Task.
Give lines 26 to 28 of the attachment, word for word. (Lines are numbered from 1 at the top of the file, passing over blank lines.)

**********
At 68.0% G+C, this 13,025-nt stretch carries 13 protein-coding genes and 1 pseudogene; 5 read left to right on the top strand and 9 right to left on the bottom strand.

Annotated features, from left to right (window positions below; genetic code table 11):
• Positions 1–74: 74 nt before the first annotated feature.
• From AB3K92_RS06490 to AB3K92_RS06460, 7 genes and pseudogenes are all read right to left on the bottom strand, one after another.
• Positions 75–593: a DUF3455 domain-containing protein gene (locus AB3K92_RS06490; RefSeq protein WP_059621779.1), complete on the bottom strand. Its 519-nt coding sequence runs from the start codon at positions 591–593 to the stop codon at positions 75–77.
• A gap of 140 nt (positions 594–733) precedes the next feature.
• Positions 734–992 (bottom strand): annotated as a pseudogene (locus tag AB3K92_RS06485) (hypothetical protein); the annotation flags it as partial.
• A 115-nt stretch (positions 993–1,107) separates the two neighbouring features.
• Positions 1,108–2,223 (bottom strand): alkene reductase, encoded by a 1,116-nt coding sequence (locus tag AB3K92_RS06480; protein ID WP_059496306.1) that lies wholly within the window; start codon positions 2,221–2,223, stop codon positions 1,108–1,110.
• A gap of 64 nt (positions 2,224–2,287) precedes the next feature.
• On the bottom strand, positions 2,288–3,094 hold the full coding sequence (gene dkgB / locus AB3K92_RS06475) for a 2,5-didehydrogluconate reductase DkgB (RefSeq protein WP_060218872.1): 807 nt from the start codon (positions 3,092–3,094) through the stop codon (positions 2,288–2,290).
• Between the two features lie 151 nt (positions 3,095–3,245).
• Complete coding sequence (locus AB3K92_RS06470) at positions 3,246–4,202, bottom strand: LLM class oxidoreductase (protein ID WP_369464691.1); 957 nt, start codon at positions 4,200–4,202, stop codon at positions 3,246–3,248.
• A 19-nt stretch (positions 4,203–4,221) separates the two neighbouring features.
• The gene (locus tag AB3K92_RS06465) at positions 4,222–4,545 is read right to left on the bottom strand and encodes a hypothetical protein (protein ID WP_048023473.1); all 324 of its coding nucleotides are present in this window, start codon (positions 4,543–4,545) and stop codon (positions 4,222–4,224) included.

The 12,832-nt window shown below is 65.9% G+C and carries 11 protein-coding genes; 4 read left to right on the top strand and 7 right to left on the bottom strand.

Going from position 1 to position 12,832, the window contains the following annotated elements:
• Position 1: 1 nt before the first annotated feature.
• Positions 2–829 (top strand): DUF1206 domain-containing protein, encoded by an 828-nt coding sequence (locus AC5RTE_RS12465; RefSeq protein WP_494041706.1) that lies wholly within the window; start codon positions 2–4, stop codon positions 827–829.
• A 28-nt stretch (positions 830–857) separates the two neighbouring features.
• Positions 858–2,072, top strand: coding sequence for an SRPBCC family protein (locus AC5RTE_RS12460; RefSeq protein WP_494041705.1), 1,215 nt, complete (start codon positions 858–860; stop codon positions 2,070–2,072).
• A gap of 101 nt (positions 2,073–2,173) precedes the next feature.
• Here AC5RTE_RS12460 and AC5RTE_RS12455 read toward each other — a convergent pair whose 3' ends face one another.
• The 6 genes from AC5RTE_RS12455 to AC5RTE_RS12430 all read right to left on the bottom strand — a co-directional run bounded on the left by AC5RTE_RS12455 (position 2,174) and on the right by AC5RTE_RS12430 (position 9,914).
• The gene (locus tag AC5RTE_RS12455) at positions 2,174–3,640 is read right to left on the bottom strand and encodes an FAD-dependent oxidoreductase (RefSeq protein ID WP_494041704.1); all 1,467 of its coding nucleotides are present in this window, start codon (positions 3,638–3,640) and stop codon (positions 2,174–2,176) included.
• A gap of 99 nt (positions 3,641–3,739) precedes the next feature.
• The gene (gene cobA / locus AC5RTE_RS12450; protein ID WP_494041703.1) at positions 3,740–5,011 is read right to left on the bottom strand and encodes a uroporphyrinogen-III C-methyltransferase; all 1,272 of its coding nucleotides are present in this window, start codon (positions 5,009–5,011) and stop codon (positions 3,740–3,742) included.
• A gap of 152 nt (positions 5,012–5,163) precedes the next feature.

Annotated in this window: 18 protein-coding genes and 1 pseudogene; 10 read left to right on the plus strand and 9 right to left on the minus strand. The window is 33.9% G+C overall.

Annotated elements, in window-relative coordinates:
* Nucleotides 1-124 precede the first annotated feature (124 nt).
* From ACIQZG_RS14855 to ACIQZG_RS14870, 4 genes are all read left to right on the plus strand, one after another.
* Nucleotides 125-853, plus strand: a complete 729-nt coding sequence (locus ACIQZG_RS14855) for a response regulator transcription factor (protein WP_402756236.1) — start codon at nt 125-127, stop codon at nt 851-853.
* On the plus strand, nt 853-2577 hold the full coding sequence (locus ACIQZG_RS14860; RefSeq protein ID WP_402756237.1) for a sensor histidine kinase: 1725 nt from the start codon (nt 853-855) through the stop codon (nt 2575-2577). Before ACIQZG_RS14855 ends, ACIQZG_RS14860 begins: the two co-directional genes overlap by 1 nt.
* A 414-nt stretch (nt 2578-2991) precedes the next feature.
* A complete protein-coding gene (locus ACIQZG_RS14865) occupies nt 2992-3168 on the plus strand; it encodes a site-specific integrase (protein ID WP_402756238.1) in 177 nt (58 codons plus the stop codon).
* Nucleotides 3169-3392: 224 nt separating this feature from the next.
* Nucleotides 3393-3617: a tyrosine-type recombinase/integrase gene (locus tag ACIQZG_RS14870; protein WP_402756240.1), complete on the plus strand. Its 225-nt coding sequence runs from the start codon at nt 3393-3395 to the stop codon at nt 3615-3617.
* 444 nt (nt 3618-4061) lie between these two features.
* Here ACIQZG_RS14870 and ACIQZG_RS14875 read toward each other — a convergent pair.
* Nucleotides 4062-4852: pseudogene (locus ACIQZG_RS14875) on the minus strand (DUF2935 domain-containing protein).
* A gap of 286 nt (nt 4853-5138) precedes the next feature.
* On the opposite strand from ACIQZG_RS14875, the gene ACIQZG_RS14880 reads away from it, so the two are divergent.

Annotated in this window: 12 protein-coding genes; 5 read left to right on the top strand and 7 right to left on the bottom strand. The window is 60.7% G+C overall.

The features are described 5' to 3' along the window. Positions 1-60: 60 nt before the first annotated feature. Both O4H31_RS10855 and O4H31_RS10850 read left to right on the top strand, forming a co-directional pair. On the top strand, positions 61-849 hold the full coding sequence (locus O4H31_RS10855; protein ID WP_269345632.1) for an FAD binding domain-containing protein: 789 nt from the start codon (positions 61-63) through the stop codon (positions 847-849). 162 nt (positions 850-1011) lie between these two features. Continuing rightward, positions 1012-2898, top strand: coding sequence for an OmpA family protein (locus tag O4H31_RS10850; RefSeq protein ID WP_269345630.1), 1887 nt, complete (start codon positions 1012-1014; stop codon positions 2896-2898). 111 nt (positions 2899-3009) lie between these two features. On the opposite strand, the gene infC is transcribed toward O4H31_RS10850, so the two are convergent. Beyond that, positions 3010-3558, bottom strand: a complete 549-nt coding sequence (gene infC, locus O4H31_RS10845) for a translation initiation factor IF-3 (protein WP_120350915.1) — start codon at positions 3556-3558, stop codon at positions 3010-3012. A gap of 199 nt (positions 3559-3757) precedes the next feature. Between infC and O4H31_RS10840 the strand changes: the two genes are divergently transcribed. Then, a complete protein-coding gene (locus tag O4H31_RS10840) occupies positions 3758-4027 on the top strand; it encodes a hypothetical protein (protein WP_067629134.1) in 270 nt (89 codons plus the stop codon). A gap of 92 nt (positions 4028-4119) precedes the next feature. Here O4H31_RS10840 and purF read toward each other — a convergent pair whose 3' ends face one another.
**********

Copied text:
• A gap of 99 nt (positions 3,641–3,739) precedes the next feature.
• The gene (gene cobA / locus AC5RTE_RS12450; protein ID WP_494041703.1) at positions 3,740–5,011 is read right to left on the bottom strand and encodes a uroporphyrinogen-III C-methyltransferase; all 1,272 of its coding nucleotides are present in this window, start codon (positions 5,009–5,011) and stop codon (positions 3,740–3,742) included.
• A gap of 152 nt (positions 5,012–5,163) precedes the next feature.